As usual the publication includes an afterword. In this one I describe my own arguments with myself about college, and my outlining process for the play.

Harry Potter and the Holistic Review

Harry_Potter_and_the_Cursed_Child_Special_Rehearsal_Edition_Book_CoverI just finished Harry Potter and the Cursed Child, and I feel like it was one of the most multi-layered reading experiences I’ve ever had with a contemporary work. By multi-layered I mean that I was thinking about, and analyzing meta-textual elements while reading it—which is a common enough experience, when I’m reading old literature for my english classes, but pretty rare with recently published books and plays. So, rather than just reviewing the play as I might review Mr. Burns or Water by the Spoonful, I’m going to review the play in all it’s aspects—the things I noticed as a reader, as a writer, as a theatre person(ish), as a fan of the original books, and as someone interested in the publishing industry. I’ll mention plot elements throughout this post, so if you don’t want the play spoiled, halt now.

So, let’s begin.Read More »

Recommendation Dump, September 2016

Jurymore –  Another podcast from the great Justin Robert Young, though unlike my previous recommendation of Politics Politics Politics (which I’m recommending again right now because it is continually terrific and it’s now going up three times a week) this one is not a one man podcast. It’s also not ongoing—it ended awhile ago, at about 30 episodes long. It ended because Justin got married—that’s the premise of the podcast. Justin Robert Young and his then fiancée Ashley Paramore recorded a regular podcast for the better part of a year leading up to their wedding, and document the process of planning the ceremony.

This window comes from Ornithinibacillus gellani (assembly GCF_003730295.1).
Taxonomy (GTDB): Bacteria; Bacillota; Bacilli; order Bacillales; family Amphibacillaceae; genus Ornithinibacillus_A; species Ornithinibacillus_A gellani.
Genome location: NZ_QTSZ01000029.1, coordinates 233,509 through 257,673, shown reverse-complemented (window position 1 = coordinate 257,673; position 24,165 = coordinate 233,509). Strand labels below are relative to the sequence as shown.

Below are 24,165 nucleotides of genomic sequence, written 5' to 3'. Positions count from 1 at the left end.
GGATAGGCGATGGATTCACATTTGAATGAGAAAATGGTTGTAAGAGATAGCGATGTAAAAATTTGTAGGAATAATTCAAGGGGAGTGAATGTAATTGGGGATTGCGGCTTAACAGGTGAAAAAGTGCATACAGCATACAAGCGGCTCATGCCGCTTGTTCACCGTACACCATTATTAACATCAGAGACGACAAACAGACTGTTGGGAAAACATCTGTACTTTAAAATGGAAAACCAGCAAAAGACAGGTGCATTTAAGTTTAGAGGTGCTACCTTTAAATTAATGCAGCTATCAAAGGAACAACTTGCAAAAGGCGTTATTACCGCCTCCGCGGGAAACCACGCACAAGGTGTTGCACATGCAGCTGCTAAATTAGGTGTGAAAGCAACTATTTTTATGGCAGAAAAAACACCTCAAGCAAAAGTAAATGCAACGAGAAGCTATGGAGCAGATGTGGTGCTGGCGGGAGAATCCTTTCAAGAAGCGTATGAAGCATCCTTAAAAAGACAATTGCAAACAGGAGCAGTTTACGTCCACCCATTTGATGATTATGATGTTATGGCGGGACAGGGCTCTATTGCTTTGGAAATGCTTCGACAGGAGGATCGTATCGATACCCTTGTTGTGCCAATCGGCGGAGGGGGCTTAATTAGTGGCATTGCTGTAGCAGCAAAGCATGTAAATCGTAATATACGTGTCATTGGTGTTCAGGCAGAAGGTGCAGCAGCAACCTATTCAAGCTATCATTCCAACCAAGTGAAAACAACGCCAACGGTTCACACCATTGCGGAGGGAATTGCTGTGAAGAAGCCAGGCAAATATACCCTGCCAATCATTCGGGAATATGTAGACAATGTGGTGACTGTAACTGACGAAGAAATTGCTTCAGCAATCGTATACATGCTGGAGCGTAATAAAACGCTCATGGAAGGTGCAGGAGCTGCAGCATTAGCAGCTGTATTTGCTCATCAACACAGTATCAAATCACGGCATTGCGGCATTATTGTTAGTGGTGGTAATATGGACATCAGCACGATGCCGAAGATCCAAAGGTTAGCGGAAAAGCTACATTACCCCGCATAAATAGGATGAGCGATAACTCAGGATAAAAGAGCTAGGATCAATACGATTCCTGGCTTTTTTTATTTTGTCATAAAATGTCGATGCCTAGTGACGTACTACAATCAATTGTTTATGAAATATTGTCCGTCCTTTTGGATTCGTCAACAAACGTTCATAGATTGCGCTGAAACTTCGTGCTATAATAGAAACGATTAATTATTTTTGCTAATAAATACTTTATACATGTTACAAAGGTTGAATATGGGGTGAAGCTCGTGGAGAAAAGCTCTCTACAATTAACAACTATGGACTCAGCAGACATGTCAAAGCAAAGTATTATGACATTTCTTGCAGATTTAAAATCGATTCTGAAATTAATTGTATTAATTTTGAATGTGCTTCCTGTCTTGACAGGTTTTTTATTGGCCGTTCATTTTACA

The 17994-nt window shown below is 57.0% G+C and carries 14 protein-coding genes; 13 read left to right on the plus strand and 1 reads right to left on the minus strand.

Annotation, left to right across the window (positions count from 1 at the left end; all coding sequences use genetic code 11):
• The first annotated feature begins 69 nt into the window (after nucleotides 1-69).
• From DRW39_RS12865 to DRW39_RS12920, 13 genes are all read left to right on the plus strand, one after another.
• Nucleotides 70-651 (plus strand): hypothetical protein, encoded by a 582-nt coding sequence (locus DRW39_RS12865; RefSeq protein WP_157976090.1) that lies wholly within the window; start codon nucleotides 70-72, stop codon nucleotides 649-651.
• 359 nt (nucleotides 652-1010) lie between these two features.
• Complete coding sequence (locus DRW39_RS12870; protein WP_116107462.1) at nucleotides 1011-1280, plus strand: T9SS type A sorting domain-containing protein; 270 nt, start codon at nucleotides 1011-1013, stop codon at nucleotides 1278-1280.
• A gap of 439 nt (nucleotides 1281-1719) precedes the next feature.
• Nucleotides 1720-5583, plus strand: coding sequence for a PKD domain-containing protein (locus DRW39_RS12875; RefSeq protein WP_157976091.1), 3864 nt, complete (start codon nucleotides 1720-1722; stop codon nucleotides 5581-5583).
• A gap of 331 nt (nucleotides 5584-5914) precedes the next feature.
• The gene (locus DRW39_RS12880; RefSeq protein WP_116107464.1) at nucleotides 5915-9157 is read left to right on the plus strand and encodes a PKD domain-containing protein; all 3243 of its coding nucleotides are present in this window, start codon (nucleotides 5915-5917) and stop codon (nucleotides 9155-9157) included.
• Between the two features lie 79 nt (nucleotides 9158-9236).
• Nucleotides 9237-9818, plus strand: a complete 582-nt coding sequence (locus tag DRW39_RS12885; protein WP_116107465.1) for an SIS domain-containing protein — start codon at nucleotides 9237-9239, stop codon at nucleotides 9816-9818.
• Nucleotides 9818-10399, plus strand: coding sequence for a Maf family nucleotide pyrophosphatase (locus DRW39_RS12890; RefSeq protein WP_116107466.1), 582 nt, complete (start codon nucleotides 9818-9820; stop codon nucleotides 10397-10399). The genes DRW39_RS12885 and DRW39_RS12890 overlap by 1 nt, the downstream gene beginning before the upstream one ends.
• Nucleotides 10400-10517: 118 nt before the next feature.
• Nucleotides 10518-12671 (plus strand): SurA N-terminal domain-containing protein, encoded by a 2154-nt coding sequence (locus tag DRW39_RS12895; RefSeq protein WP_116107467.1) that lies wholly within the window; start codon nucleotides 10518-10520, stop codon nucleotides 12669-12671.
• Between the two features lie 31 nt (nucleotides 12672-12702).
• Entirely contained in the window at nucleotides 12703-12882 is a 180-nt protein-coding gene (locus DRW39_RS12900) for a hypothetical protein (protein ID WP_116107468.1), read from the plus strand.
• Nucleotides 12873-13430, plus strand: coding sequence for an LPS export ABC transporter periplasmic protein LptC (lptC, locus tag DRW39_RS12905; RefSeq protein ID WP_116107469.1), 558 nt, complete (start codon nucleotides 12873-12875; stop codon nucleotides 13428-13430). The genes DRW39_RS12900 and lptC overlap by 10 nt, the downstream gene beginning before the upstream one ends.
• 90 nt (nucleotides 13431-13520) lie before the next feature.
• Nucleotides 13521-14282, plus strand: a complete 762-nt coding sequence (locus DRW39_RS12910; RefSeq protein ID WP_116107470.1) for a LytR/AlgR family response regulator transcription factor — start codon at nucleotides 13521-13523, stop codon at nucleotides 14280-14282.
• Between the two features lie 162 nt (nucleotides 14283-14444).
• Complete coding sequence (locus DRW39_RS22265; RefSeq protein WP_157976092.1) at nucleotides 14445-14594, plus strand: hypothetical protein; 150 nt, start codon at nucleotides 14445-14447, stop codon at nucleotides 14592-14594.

Terrific. The two have great rapport, and most episodes focus on an interesting topic—often something to do with the wedding planning, sometimes just something to do with relationships. Their honesty and ability to speak (and sometimes argue) freely while streaming the podcast live is refreshing, and some of the greatest moments of the podcast are when they get into fights. Because the two really are a terrific couple, and their fights aren’t abusive nonsense, they’re genuine arguments. And the whole show has an energetic, comedic tone, because it’s JuRY after all.

Also, they had the wedding ceremony at DragonCon, so once you’ve finished the podcast you can watch it, like a finale.Read More »

What I’ve Been Reading, August 2016

Whew. It’s been awhile since I did one of these, but here goes.

Lagoon by Nnedi Okorafor – Lagoon is a book about Lagos, Nigeria, and what happens when aliens arrive there. It’s a sprawling portrait of the city, its people, its landmarks, and the ecosystem it was built around. It focuses most on three individuals—a marine biologist, a soldier, and a rap star, who all find themselves wandering out to the beach shortly after the aliens arrive, and being sucked into the lagoon.

The book has an enormous ensemble of characters, and still manages to have all of them distinct enough that you can keep track. It also does an excellent job of describing the city, which becomes even more important as the book goes on, and parts of the city literally come alive. The story twists and turns without a clear direction, but it’s a lot of fun following those twists, and the book is constantly introducing new and interesting characters and ideas. A testament to how well characterized everything in his story is—it’s been over three months since I listened to it, and I can still remember multiple characters and events that are only mentioned in a single chapter.